While hemp fiber farmers have been baling hemp straw and fiber for decades (see “Storing Hemp for Food and Fiber”), the same process can be used to quickly and cost-effectively take shorter plants grown for CBD off outdoor production fields, and the material can be kept at least for the short term, he said.
Bales are dried and wrapped in plastic to protect biomass from temperature fluctuations, humidity and ultraviolet light.
“You want to keep it dark, keep it dry and keep the oxygen out of it,” Leaker said. “That’s why the tightly wound bales are great for six months to a year. If you want to go any longer than that, you’ve really got to separate the biomass, deseed it and pelletize it.”
Leaker said his company will buy:
- Bales for short-term storage.
- Pellets, which will keep for roughly 18 months.
- Ground biomass with low moisture content, which can be stored potentially longer in a dry, dimly lit storage facility and refrigerated.
Ultimately, no one standard currently exists for storing hemp. And as more producers open for business, they’ll likely develop their own custom solutions that work best for their needs and customers
Environmental Factors Pose a Risk
All varieties of hemp, no matter the end use, are susceptible to mold if plants are not dried sufficiently and stored in low-humidity, environmentally controlled spaces.
“Humidity control is of critical importance, because if you can’t control your humidity, that material moisture backs up and creates the possibility for development of mold that can produce aflatoxins and ochratoxins,” Propheter said.
Mold is the biggest issue in terms of pests. Depending on how it’s processed, other contaminants can also affect hemp quality, Leaker said.
“For most extractors (who use ethanol) like ourselves, any biological contaminants would get destroyed in the process,” Leaker said. “It’s a little different with cannabis because people are using the bud directly, and they’re ingesting the cannabis bud either through inhaling or through edibles. With CBD, you typically are doing a little more processing because you’re just really after the CBD molecule itself.”
Like marijuana, hemp flower and biomass will lose potency over time with exposure to high temperature fluctuation and elevated ultraviolet light, causing the degradation of cannabinoids. That’s why bales of biomass are wrapped in white plastic—to keep the sunlight out.
“If you have UV exposure, the CBD will degrade,” Leaker said.
Cannabinoid content will typically degrade by 1%-2% over a year when hemp is stored, Leaker said, so it’s important for processors to test for that when receiving a shipment to ensure they’re receiving what is being claimed. He noted cannabinoid content can also vary within a field-grown hemp crop.
How Long is Too Long?
Using freshly dried hemp rather than stored is ideal to optimize the cannabinoid potency of the crop, but if done correctly, hemp flower and biomass can typically be stored for up to a year, Propheter said.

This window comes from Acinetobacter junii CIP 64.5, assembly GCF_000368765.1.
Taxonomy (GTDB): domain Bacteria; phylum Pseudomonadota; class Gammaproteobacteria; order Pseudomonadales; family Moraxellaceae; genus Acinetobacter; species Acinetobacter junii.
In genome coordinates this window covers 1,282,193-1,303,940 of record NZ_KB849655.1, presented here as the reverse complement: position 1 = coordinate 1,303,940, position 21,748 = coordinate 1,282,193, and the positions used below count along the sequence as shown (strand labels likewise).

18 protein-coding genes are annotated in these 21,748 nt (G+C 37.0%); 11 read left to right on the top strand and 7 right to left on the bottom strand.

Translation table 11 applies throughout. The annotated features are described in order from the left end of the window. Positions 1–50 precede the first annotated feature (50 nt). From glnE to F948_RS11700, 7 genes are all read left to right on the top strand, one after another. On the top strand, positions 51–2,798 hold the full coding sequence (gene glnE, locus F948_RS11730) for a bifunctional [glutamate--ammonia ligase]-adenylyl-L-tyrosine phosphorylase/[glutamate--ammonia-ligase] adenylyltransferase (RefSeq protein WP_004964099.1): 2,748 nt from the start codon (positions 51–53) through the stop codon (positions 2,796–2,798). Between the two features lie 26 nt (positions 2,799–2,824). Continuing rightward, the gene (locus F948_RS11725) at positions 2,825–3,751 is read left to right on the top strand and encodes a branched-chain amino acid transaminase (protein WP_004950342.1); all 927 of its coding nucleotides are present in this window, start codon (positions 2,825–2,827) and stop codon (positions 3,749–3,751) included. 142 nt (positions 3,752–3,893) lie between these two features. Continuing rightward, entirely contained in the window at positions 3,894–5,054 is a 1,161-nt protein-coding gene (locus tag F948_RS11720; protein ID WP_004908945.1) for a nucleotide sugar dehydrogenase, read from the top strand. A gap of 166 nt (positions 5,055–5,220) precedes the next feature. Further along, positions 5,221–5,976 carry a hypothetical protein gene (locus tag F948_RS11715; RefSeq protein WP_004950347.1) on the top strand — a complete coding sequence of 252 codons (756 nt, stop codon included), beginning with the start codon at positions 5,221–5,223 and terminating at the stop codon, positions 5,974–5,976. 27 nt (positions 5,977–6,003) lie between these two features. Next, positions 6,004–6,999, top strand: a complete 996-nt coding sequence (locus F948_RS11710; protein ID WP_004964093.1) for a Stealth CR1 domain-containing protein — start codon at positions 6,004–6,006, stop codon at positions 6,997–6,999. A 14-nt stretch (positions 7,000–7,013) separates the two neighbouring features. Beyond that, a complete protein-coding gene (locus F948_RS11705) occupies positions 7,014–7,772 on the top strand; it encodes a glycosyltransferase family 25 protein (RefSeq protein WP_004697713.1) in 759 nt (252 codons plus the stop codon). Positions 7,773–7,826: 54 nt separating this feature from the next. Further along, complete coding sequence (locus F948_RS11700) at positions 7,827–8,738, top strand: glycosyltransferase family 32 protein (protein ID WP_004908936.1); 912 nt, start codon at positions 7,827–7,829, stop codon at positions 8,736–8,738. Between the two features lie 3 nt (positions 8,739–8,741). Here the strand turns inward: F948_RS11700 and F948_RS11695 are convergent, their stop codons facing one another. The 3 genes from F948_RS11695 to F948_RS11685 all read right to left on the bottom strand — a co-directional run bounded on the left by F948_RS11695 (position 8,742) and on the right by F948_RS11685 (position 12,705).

“Generally, when you take an agricultural product and dry it down to a certain percentage of moisture, it will stay as long as you’re keeping it in a climate-controlled environment,” Propheter said. “But if you’re able to dry that product down to 10% or less moisture, it’s going to stay a whole heck of a lot longer.”
When evaluating a hemp crop that has been in storage, there are certain characteristics to look for to determine whether it has held up well.
“Look for things like if the color has gone off—like if it’s a dark brown as opposed to green, which should still have chlorophyll in it. We prefer green,” Leaker said.
“You don’t want to see mold or anything like that in it. It should be nice and clean and green and dry, with a good smell or bouquet. When it smells good, it’s got a really good terpene profile and then you know you’ve got something that’s reasonably fresh. The terpenes are a good indicator of other cannabinoids that are in the mix.”
Sourcing hemp from different growing regions throughout the year will allow processors to avoid having to keep large stores of hemp biomass, Leaker said.
“Take advantage of geographical diversity across the United States,” Leaker said. “Rather than growing it all in one northern state, where you get one crop a year and you have to grow enough per year, you can get up to three crops in the continental United States. That makes more sense from a cash-flow perspective and keeps the biomass fresh, so you don’t need acres upon acres
Even when hemp is stored correctly, cannabinoid degradation is a danger. Propheter said he knows of companies that have strict storage protocols that have experienced cannabinoid degradation of 2%-3% in floral material when carrying it over for an entire season.
Ideally, vacuum-sealing product for long-term storage would keep it fresh, but it may not be practical or affordable to do when scaling a business, Propheter said. That’s why stocking hemp in a climate-controlled environment is important.
“The packaging really isn’t as important as the environment in which it’s stored,” Propheter said. “The most important part is generally making sure that you can control the temperature and humidity, wherever it’s being stored.”